Questions remain on DRDO’s COVID drug

On the frontline: A team of doctors and nurses at work in a COVID care centre near Ahmedabad.  

A drug developed by the Defence Research and Development Organisation (DRDO) and approved by the Drug Controller General of India (DCGI) for “emergency use” in those with moderate to severe COVID may soon make its way to hospitals for treating moderate and severely ill patients, but independent experts say that from the information so far available, the drug's utility in COVID care has not been established.

The lack of published data on its performance in human trials, opaqueness on whether the phase-3 trial objectively evaluated the benefit from, or lack of it, of the drug and the drug's history — of being an unapproved anti-cancer drug and therefore potentially able to harm healthy cells — some of the concerns contributing to the uncertainty, experts told The Hindu.

2-Deoxy-D-Glucose drug has historically been extensively tested for treating cancer but is so far an unapproved drug.

The Institute of Nuclear Medicine and Allied Sciences (INMAS), a lab of the DRDO, in collaboration with Dr Reddy’s Laboratories (DRL), Hyderabad, too has been studying this drug, in the context of radiation therapy for cancer.

The drug had been tested in trials and was given to Dr Reddy’s Laboratories in 2014 as part of a collaboration, according to Dr. Sudhir Chandna, Additional Director, INMAS, DRDO. The basic mechanism of the drug involves inhibiting glycolysis, or one of the ways in which cells break down glucose for energy. This approach while used to starve and kill cancer cells, could in theory work in inhibiting virus cells too, that were almost entirely dependent on glycolysis for replication.

Tests at the Centre for Cellular and Molecular Biology, Hyderabad, last year indicated that the drug demonstrably killed virus cells after which it progressed to trials in people. Dr Reddy's Labs approached a Subject Expert Committee (SEC) of the DCGI for permission to commercially market and furnishing data from a Phase-2 trial to evaluate the optimum dosage of the drug. The SEC, however, recommended a larger Phase-3 trial “with adequate sample size” and “clearly defined” criteria to evaluate if the drug demonstrably cured COVID.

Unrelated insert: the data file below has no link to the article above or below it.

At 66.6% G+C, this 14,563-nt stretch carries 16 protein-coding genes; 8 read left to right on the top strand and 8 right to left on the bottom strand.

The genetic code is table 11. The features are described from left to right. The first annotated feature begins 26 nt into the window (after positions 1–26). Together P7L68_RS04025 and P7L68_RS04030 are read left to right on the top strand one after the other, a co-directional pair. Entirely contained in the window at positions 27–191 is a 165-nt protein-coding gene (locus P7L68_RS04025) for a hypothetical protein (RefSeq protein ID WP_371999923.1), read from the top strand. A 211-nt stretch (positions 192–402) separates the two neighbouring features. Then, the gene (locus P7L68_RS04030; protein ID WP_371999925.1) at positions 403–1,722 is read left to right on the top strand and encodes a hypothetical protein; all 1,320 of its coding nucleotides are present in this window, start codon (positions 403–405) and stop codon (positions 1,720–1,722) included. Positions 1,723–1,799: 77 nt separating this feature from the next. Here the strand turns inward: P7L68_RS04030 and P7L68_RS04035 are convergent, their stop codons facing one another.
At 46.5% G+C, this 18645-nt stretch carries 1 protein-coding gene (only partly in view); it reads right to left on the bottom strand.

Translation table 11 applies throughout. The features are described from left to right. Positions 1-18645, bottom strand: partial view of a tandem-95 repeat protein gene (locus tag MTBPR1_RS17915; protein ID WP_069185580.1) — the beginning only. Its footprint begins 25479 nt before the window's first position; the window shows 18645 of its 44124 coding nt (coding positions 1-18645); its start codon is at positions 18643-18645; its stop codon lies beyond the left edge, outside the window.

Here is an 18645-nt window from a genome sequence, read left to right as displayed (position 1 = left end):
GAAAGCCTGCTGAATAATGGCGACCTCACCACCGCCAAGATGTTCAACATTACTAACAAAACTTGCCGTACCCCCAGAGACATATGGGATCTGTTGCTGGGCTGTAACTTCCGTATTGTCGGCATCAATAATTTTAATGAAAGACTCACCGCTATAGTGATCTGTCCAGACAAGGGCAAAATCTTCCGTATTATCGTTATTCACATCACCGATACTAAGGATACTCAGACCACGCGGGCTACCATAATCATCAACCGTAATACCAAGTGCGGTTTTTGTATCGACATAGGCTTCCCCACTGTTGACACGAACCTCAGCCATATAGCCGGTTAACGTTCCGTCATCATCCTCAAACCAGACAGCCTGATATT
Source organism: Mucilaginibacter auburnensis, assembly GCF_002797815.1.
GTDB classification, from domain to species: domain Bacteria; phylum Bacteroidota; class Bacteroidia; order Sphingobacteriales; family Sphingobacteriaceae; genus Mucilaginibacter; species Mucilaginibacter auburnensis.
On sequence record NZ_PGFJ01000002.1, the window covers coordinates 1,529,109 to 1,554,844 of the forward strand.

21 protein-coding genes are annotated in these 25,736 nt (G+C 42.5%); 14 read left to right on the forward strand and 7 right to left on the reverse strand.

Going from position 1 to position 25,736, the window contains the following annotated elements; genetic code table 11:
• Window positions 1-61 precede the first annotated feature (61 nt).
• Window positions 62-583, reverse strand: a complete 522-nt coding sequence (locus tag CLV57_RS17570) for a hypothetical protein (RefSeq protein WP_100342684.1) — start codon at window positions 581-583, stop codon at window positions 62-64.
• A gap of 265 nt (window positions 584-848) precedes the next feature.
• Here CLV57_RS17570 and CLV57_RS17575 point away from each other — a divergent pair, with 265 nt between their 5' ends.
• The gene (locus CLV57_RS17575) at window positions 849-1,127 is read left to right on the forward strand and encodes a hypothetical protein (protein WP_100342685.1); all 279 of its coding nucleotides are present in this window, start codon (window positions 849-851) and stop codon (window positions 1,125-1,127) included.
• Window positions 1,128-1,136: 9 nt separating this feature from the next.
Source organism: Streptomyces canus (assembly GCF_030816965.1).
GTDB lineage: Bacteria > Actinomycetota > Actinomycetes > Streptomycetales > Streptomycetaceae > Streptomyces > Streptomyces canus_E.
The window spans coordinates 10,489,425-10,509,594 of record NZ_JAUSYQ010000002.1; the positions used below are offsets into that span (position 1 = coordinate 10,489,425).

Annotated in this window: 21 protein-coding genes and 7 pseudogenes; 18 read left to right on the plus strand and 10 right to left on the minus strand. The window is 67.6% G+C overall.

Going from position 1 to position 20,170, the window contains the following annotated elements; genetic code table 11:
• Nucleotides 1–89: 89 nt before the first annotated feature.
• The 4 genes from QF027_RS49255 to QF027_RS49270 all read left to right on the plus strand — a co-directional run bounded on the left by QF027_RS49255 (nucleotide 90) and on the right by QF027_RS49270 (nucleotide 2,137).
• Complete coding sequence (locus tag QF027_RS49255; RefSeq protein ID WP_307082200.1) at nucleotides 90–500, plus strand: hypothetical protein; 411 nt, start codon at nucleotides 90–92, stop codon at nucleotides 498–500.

Dr Reddy's in its application to the SEC for Phase-2 trials in June 2020, noted that while the drug was yet unapproved, it had been tried in 218 clinical trials so far as an anti-cancer drug.

“Dr Reddy’s believes that this could potentially result in a preferential and disproportionately high accumulation of 2-DG in inflamed lung tissue of COVID-19 patients thereby leading to starvation in the lung cells, which in turn would lead to inhibition of viral replication,” their statement noted.

Annoucing the success of the drug, a press statement from from the DRDO said: “Clinical trial results have shown that this molecule helps in faster recovery of hospitalised patients and reduces supplemental oxygen dependence. Higher proportion of patients treated with 2-DG showed RT-PCR negative conversion in COVID patients.”